Affiliate marketing is an advertising model in which a company compensates third-party publishers to generate traffic or leads to the company’s products and services. The third-party publishers are affiliates, and the commission fee incentivizes them to find ways to promote the company.
The internet has increased the prominence of affiliate marketing. Amazon (AMZN) popularized the practice by creating an affiliate marketing program whereby websites and bloggers put links to the Amazon page for a reviewed or discussed product to receive advertising fees when a purchase is made. In this sense, affiliate marketing is essentially a pay-for-performance marketing program where the act of selling is outsourced across a vast network.
1. A visitor to your blog reads an article on your website.
2. The visitor then clicks on an affiliate link, which redirects the visitor to the merchant’s website.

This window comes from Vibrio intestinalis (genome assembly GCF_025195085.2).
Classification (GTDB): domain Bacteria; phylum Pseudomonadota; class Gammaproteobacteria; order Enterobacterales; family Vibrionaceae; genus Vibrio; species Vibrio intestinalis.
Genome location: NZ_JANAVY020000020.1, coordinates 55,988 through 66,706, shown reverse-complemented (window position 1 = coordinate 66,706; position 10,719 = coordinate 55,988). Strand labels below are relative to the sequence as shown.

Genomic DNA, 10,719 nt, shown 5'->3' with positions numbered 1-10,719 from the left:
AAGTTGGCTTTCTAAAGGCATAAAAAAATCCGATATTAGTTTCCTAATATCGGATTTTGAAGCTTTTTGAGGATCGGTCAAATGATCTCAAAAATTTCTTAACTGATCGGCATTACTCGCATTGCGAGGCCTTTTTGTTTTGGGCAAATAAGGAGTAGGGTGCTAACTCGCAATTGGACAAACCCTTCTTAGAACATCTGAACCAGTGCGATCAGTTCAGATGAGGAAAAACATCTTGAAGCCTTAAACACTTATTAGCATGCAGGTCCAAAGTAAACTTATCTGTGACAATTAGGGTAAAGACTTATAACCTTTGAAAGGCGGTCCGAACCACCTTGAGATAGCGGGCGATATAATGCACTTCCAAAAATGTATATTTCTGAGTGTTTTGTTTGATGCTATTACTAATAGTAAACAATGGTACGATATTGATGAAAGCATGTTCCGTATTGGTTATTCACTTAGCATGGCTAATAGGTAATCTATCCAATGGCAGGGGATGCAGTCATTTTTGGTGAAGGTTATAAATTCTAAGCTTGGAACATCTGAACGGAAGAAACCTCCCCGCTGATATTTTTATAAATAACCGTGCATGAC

On the merchant’s site, the visitor then performs the desired event.
The affiliate is credited for the event.
A network affiliate program involves working with a third party to manage your relationship with the merchant. Generally, an affiliate network manages communication, affiliate links, tracking, reporting, and payment.
Affiliate networks typically have thousands of merchants to choose from. You join the affiliate network and then apply to each individual merchant program. Some automatically approve applicants, and others will manually review and approve new affiliates.
Once approved, you will have access to special affiliate links that are unique to you. These unique links can be placed anywhere you want to promote that merchant’s product. It could be on your blog, in an email, on your YouTube channel, etc.